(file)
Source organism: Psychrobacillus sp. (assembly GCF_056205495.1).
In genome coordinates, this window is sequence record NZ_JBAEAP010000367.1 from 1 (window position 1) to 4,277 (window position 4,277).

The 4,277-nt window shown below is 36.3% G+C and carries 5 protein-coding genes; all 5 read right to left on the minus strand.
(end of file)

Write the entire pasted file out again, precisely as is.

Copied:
Source organism: Psychrobacillus sp. (assembly GCF_056205495.1).
In genome coordinates, this window is sequence record NZ_JBAEAP010000367.1 from 1 (window position 1) to 4,277 (window position 4,277).

The 4,277-nt window shown below is 36.3% G+C and carries 5 protein-coding genes; all 5 read right to left on the minus strand.